Alt. Story: “My last relationship was tumultuous, and when it ended, I realized I learned a lot about the essence of my own power. Now that my relationship is over with my ex, I see that there was a piece of me that enjoyed his adoration for me. But I realize I don’t need his love to feel empowered, and it’s not my responsibility to make him feel validated. I’m thankful for the time we spent together, and the lessons I learned from it all. Now I’m ready to move on to new relationships, and see what they have in store for me! Or, in the words of Ariana Grande, ‘Thank u. Next.’”
You might also find it can be even simpler. For instance:
Story: “I’m always so goddamn tired. I think I’m lazy.”
Alt. Story: “I’ve worked really hard for quite some time. It’s time for some self-care to rejuvenate and re-energize.”
Pick one of these stories that feels most prevalent in your life right now. The one that makes you feel most “stuck.” Write a letter to yourself about this story, as if the piece of you who wrote this story to begin with is no longer a part of your identity. Write as much as you like. Write with compassion, forgiveness, and gratitude. Write until you understand that this story is not “you.”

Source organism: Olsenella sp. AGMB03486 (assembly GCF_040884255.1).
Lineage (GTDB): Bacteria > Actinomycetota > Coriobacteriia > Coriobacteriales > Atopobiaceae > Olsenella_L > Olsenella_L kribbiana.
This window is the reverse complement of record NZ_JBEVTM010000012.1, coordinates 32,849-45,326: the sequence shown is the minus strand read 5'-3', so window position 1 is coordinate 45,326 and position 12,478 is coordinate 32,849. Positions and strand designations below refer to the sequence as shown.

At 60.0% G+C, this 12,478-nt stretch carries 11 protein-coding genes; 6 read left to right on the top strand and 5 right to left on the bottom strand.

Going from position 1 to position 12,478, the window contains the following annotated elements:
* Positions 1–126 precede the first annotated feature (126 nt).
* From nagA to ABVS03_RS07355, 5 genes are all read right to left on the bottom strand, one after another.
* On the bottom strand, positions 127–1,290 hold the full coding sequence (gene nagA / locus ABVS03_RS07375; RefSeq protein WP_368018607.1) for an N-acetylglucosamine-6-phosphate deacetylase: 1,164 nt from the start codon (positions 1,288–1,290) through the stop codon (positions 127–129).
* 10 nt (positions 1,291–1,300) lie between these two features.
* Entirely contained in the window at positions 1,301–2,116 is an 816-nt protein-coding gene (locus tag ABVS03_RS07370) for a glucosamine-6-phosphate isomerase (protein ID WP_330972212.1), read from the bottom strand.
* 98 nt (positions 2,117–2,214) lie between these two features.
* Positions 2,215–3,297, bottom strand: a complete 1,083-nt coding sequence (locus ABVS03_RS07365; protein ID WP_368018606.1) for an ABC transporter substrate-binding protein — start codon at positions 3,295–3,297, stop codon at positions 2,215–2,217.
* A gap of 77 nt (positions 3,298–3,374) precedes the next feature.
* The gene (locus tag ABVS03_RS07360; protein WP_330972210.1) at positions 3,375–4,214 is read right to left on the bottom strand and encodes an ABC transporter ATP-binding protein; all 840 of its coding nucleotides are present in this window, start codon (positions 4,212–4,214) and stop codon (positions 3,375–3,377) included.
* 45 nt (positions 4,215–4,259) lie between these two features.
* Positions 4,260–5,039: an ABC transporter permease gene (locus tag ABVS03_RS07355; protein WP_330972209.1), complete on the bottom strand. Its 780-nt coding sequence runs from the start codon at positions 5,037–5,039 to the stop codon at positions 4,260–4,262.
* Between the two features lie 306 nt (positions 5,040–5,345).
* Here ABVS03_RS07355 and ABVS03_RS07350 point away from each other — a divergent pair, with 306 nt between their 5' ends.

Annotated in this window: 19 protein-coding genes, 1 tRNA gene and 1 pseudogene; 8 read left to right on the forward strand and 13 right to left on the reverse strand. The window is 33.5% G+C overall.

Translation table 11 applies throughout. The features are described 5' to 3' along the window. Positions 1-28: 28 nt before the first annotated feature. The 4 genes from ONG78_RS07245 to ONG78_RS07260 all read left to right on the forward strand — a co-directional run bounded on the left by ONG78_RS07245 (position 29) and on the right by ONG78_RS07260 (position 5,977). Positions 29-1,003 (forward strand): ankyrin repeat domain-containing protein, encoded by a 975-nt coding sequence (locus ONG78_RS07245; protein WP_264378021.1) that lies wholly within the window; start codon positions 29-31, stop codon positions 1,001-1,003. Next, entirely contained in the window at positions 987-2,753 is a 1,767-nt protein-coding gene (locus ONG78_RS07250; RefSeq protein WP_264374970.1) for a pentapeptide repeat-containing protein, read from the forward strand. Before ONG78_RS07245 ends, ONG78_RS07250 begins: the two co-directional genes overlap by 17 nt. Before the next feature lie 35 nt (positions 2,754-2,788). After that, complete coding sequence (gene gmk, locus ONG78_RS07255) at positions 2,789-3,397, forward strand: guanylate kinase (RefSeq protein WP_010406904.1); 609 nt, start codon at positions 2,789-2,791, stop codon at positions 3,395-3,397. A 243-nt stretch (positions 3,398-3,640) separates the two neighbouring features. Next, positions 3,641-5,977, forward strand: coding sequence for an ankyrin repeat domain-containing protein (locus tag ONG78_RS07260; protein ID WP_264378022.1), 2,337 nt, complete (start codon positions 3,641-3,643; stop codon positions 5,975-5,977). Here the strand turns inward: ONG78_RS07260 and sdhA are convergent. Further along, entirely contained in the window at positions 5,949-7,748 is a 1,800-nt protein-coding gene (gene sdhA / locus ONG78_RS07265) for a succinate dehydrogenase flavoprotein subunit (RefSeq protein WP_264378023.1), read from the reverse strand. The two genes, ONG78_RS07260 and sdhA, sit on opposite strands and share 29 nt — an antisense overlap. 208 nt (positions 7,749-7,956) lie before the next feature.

Now, write a one-pager in first-person that flips your story on its head. This is your time to shine, and step into an empowered perspective, and use your imagination to write about how you want to feel, as the character of the person you truly want to be. When you’re finished, read this story out loud. Perhaps just to yourself, or perhaps in the mirror--or maybe even to a person who you love and trust. Just make sure you literally speak your new truth, so that you may embody it.
Once you’ve tried this, let me know how it went. You can reach out to my Instagram at @eliwalkernyc. I’d love to hear from you.
And, listen, this isn’t easy. But, any effort put into self-discovery for the purpose of cultivating self-possession is a worthwhile pursuit. You are the author of your own life story, whether or not you know it. I would love for you to take some time over the holidays to introspect and reflect on how you can tell more joyful stories about your life. You’ll be delighted to see how your joy will ripple into the lives of others, inspiring them to find their own sense of self-empowerment, too.
And yes, you can ritualize this exercise with a glass of wine, obviously. No judgment here.